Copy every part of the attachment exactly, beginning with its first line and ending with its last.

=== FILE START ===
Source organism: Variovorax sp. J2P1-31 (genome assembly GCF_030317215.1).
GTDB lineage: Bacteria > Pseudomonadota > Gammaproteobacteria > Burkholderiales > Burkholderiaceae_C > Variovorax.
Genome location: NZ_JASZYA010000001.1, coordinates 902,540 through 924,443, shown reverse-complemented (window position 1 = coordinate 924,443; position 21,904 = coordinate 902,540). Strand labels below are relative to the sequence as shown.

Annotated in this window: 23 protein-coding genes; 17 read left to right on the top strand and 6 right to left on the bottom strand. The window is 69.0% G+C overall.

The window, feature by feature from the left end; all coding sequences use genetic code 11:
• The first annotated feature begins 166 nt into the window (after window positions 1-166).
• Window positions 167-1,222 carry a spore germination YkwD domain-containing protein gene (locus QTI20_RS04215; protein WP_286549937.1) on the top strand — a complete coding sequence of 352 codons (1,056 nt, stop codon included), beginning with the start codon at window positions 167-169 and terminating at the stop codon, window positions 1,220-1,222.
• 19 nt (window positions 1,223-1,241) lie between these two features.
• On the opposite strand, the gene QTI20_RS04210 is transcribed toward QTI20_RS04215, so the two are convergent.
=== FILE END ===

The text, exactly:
Source organism: Variovorax sp. J2P1-31 (genome assembly GCF_030317215.1).
GTDB lineage: Bacteria > Pseudomonadota > Gammaproteobacteria > Burkholderiales > Burkholderiaceae_C > Variovorax.
Genome location: NZ_JASZYA010000001.1, coordinates 902,540 through 924,443, shown reverse-complemented (window position 1 = coordinate 924,443; position 21,904 = coordinate 902,540). Strand labels below are relative to the sequence as shown.

Annotated in this window: 23 protein-coding genes; 17 read left to right on the top strand and 6 right to left on the bottom strand. The window is 69.0% G+C overall.

The window, feature by feature from the left end; all coding sequences use genetic code 11:
• The first annotated feature begins 166 nt into the window (after window positions 1-166).
• Window positions 167-1,222 carry a spore germination YkwD domain-containing protein gene (locus QTI20_RS04215; protein WP_286549937.1) on the top strand — a complete coding sequence of 352 codons (1,056 nt, stop codon included), beginning with the start codon at window positions 167-169 and terminating at the stop codon, window positions 1,220-1,222.
• 19 nt (window positions 1,223-1,241) lie between these two features.
• On the opposite strand, the gene QTI20_RS04210 is transcribed toward QTI20_RS04215, so the two are convergent.